Mearns, J., & Mauch, T. G. (1998). Negative mood regulation expectancies predict anger
among police officers and buffer the effects of job stress. Journal of Nervous and Mental
Disease, 186, 120-125.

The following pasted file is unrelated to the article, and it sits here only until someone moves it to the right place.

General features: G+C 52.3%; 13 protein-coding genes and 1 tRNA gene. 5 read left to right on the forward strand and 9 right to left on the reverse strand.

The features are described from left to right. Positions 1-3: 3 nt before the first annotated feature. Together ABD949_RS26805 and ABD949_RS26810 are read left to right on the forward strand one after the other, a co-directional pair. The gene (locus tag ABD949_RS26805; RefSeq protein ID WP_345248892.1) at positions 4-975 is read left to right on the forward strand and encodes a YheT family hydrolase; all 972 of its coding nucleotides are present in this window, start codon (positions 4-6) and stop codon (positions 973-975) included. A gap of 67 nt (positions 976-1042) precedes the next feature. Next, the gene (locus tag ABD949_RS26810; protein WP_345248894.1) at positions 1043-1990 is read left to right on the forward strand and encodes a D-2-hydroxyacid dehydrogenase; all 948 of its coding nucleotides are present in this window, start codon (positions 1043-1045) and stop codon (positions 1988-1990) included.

Subjects in this study were police officers at two small urban departments. They completed measures of negative mood regulation (NMR) expectancies, job stress, coping, anger, and physical and psychological distress. High NMR expectancies were associated with more use of adaptive, active coping strategies; less anger; and lower levels of distress. Police officers scoring high on the NMR Scale experienced below average levels of distress, even when exposed to high levels of stress on the job. In contrast, those with weak NMR expectancies experienced increasing levels of distress as their job stress increased. Strong NMR expectancies appear to buffer the effects of even high levels of job stress among police officers.